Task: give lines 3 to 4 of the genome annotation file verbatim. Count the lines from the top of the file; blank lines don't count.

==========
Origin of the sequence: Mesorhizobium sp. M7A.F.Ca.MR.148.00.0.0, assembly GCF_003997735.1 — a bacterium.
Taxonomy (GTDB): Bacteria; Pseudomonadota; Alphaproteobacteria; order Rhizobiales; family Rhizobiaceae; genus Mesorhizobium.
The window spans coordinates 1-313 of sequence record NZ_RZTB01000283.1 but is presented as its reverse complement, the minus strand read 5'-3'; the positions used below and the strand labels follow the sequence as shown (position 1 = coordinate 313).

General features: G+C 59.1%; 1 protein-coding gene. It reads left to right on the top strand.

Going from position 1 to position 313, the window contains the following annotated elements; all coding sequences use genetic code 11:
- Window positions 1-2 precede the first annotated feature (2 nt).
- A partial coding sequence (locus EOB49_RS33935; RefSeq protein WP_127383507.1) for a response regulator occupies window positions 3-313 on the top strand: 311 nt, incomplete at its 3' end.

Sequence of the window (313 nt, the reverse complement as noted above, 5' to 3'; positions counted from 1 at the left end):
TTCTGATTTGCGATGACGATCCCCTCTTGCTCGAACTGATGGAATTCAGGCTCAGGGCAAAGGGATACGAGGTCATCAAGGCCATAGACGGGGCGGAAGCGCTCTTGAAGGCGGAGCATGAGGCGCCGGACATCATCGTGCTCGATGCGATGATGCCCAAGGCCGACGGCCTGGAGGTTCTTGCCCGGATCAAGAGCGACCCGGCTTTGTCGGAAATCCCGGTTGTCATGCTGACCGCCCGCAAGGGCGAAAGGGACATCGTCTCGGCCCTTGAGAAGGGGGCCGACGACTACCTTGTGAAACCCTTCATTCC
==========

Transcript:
The window spans coordinates 1-313 of sequence record NZ_RZTB01000283.1 but is presented as its reverse complement, the minus strand read 5'-3'; the positions used below and the strand labels follow the sequence as shown (position 1 = coordinate 313).

General features: G+C 59.1%; 1 protein-coding gene. It reads left to right on the top strand.